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European smartphone market driven by low-cost handsets

01 апреля 2010

Europe's smartphone sector is being driven primarily by growing adoption of mid to low-tier devices, a trend that contrasts with the U.S. market, according to new statistics released by comScore.

While smartphone uptake across the EU5 region (the U.K., France, Germany, Spain, and Italy) grew 32% last year to reach 51.6 million by January 2010, the number of consumers buying cheaper smartphones on tariffs lower than €50 per month - or £35 in the U.K. - grew by 37%.

By comparison the number of users who bought high-end devices like the iPhone on more expensive price plans grew around 24%.

"The real momentum in the smartphone market is in the mid to low tier," said Alistair Hill, senior analyst at comScore.

He pointed out to Total Telecom ahead of the announcement that 82% of U.K. mobile users pay less than £35 per month for their phone.

"Generally speaking iPhone tariffs cost more than £35 per month, so it's ruling itself out of a high proportion of the market," he said.

Hill explained that Symbian-based devices have been largely responsible for driving smartphones down through the lower tiers.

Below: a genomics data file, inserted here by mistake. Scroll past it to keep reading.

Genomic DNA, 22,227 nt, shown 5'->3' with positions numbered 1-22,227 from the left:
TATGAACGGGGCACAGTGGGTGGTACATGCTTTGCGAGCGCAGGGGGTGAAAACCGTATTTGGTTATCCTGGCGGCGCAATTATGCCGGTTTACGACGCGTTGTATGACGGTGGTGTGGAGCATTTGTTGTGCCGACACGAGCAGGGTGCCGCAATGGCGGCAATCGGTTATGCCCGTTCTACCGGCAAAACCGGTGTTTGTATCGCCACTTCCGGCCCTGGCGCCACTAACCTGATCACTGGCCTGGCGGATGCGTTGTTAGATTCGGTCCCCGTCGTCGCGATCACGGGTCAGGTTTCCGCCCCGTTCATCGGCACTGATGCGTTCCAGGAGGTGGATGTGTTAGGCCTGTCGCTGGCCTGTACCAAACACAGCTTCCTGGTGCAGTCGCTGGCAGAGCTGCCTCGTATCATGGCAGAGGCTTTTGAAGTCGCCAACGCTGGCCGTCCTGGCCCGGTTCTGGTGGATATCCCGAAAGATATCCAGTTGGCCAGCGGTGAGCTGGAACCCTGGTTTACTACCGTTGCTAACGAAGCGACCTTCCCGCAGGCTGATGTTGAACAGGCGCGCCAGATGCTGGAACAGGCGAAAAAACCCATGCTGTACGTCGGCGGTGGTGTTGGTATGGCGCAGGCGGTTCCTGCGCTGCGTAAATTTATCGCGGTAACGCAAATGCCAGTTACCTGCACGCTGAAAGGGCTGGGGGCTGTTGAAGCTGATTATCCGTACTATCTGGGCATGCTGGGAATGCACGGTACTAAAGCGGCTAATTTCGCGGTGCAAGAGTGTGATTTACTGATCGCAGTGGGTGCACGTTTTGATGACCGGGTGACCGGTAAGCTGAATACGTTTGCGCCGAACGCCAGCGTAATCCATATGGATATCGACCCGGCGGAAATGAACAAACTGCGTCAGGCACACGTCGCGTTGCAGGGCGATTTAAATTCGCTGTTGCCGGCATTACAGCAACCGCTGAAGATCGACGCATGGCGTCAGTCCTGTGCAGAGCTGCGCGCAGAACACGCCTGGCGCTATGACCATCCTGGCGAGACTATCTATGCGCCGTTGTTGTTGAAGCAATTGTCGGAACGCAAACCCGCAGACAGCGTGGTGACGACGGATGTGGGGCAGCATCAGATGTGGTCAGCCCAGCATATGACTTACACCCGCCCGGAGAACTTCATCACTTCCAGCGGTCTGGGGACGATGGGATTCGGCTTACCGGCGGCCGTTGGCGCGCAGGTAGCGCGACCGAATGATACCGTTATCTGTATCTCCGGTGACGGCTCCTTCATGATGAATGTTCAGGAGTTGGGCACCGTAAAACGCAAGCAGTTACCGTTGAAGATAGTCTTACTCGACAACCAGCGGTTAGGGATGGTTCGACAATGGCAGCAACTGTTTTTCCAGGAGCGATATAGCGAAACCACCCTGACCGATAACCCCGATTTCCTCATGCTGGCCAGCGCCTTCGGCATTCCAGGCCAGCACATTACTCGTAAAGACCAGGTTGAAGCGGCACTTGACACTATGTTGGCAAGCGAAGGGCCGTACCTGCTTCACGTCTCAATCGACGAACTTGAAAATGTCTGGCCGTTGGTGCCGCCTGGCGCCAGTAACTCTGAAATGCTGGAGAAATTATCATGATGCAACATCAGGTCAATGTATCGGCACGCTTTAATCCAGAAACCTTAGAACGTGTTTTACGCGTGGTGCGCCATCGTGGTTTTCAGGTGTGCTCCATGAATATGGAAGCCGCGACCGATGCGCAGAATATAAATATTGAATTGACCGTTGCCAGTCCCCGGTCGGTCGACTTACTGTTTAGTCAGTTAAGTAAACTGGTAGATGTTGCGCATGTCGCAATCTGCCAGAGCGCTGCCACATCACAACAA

"There has been a lot of hype around Apple and Android but Symbian is without doubt the dominant player," he said.

According to comScore, Symbian's platform accounted for 60.9% of the total smartphone user base in the EU5 countries in the three months ending January 2010. Apple came in second with 14.5%, closely followed by Microsoft with 14.1%; then RIM with 8.3%, followed by Android with 2%.

The picture in Europe contrasts with that in the U.S., where RIM has the largest share of the smartphone market with 43%. Apple comes in second with 25%, followed by Microsoft with 16%, and Android with 7%, said Hill.

He said there is also more growth in the number of smartphone users paying around $100 per month than there is in the sub-$100 space.

"These figures would suggest that smartphone momentum in the U.S. is still with the high end," he commented

To further illustrate the trend, Hill pointed out that Android has been shipping on more affordable smartphones throughout Europe, not just in the high end.

Indeed, the Huawei-made Pulse launched on T-Mobile in September 2009, becoming the first prepaid Android phone, while Orange in February said it expects to launch a sub-€150 prepay Android device in time for Christmas 2010.

However, in the U.S., Hill said greater emphasis is being put on high-end Android phones, such as flagship devices like the Motorola Droid, and Google's Nexus One.

The reason for the discrepancy between these two regions is likely due to the relative maturity of Europe's smartphone market, said Hill.

"The European smartphone market is slightly more advanced, so segmentation has taken place a little earlier than in the U.S.," he said.

"This has resulted in smartphones being pushed further down the range more quickly."

Источник: Total Telecom

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